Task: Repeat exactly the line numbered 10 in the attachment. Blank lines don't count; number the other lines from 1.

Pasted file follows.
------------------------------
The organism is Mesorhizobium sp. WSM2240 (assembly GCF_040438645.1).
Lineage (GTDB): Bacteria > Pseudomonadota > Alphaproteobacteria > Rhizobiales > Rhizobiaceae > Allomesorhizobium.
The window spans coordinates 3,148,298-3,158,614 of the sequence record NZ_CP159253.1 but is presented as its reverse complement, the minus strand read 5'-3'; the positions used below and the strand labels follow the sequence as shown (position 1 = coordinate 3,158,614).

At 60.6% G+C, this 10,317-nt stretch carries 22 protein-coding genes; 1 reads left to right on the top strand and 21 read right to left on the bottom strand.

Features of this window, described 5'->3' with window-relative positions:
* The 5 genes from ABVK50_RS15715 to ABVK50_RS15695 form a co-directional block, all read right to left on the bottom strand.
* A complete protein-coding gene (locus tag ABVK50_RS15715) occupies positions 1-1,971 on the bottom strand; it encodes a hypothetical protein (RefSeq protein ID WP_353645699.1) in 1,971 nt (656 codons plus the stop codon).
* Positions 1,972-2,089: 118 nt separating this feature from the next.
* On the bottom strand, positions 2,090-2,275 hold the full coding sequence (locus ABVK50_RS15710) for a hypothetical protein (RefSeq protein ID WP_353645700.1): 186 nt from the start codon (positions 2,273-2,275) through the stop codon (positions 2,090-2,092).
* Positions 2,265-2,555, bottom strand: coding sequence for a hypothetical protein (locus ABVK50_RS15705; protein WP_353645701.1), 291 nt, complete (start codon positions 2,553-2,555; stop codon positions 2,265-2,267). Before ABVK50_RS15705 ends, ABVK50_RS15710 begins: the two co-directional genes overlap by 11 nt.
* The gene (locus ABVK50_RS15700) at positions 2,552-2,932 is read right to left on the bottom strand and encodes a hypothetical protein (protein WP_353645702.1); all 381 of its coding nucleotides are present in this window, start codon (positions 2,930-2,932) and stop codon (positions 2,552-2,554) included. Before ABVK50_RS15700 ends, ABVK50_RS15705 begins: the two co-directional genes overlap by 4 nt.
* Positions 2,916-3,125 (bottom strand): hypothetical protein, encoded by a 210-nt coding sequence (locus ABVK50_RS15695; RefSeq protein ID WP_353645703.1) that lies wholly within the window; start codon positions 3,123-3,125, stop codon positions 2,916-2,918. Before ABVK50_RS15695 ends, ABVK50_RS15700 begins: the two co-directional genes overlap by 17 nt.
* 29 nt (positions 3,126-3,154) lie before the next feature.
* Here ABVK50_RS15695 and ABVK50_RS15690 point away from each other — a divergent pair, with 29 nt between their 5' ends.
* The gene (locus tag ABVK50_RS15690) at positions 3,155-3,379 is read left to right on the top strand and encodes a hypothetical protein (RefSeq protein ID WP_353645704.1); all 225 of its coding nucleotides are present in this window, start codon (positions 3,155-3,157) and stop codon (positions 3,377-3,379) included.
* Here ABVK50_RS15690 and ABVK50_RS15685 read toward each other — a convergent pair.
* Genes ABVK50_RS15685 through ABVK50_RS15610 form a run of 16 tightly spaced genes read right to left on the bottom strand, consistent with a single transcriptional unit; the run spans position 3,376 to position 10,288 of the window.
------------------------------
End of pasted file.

* Positions 2,265-2,555, bottom strand: coding sequence for a hypothetical protein (locus ABVK50_RS15705; protein WP_353645701.1), 291 nt, complete (start codon positions 2,553-2,555; stop codon positions 2,265-2,267). Before ABVK50_RS15705 ends, ABVK50_RS15710 begins: the two co-directional genes overlap by 11 nt.